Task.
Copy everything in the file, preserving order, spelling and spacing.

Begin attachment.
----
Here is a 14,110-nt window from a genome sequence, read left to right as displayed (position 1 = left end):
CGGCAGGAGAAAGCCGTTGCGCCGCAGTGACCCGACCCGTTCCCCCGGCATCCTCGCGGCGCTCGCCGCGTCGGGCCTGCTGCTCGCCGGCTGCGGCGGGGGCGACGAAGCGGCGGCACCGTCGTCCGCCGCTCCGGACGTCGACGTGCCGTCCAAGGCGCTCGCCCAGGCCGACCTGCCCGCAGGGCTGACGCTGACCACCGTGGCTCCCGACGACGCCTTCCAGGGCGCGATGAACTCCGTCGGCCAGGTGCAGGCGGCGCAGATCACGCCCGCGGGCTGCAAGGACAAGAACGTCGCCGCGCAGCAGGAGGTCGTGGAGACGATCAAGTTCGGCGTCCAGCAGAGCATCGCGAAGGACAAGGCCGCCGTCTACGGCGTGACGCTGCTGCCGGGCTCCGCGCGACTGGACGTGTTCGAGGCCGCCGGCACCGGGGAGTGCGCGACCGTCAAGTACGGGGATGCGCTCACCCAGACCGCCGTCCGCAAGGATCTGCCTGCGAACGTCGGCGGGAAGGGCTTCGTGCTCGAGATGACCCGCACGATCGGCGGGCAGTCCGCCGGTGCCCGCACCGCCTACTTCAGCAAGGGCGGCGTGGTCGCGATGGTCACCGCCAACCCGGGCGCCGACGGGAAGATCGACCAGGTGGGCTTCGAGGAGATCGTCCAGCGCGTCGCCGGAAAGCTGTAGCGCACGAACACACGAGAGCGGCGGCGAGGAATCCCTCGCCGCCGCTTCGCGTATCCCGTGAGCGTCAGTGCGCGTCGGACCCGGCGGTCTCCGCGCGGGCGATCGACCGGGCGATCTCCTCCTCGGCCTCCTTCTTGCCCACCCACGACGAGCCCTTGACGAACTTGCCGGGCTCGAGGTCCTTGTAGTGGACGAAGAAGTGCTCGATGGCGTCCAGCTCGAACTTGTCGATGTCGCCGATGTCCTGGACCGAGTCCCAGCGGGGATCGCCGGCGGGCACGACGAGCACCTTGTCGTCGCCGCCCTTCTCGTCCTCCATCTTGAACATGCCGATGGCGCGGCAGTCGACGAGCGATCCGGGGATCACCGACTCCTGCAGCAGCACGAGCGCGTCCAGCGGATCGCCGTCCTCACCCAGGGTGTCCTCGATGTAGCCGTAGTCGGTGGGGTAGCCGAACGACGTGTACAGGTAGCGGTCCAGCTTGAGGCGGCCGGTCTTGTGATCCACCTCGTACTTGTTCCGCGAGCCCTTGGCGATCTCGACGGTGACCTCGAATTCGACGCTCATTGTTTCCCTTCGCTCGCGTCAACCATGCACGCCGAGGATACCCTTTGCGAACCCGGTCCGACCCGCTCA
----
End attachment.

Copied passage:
Here is a 14,110-nt window from a genome sequence, read left to right as displayed (position 1 = left end):
CGGCAGGAGAAAGCCGTTGCGCCGCAGTGACCCGACCCGTTCCCCCGGCATCCTCGCGGCGCTCGCCGCGTCGGGCCTGCTGCTCGCCGGCTGCGGCGGGGGCGACGAAGCGGCGGCACCGTCGTCCGCCGCTCCGGACGTCGACGTGCCGTCCAAGGCGCTCGCCCAGGCCGACCTGCCCGCAGGGCTGACGCTGACCACCGTGGCTCCCGACGACGCCTTCCAGGGCGCGATGAACTCCGTCGGCCAGGTGCAGGCGGCGCAGATCACGCCCGCGGGCTGCAAGGACAAGAACGTCGCCGCGCAGCAGGAGGTCGTGGAGACGATCAAGTTCGGCGTCCAGCAGAGCATCGCGAAGGACAAGGCCGCCGTCTACGGCGTGACGCTGCTGCCGGGCTCCGCGCGACTGGACGTGTTCGAGGCCGCCGGCACCGGGGAGTGCGCGACCGTCAAGTACGGGGATGCGCTCACCCAGACCGCCGTCCGCAAGGATCTGCCTGCGAACGTCGGCGGGAAGGGCTTCGTGCTCGAGATGACCCGCACGATCGGCGGGCAGTCCGCCGGTGCCCGCACCGCCTACTTCAGCAAGGGCGGCGTGGTCGCGATGGTCACCGCCAACCCGGGCGCCGACGGGAAGATCGACCAGGTGGGCTTCGAGGAGATCGTCCAGCGCGTCGCCGGAAAGCTGTAGCGCACGAACACACGAGAGCGGCGGCGAGGAATCCCTCGCCGCCGCTTCGCGTATCCCGTGAGCGTCAGTGCGCGTCGGACCCGGCGGTCTCCGCGCGGGCGATCGACCGGGCGATCTCCTCCTCGGCCTCCTTCTTGCCCACCCACGACGAGCCCTTGACGAACTTGCCGGGCTCGAGGTCCTTGTAGTGGACGAAGAAGTGCTCGATGGCGTCCAGCTCGAACTTGTCGATGTCGCCGATGTCCTGGACCGAGTCCCAGCGGGGATCGCCGGCGGGCACGACGAGCACCTTGTCGTCGCCGCCCTTCTCGTCCTCCATCTTGAACATGCCGATGGCGCGGCAGTCGACGAGCGATCCGGGGATCACCGACTCCTGCAGCAGCACGAGCGCGTCCAGCGGATCGCCGTCCTCACCCAGGGTGTCCTCGATGTAGCCGTAGTCGGTGGGGTAGCCGAACGACGTGTACAGGTAGCGGTCCAGCTTGAGGCGGCCGGTCTTGTGATCCACCTCGTACTTGTTCCGCGAGCCCTTGGCGATCTCGACGGTGACCTCGAATTCGACGCTCATTGTTTCCCTTCGCTCGCGTCAACCATGCACGCCGAGGATACCCTTTGCGAACCCGGTCCGACCCGCTCA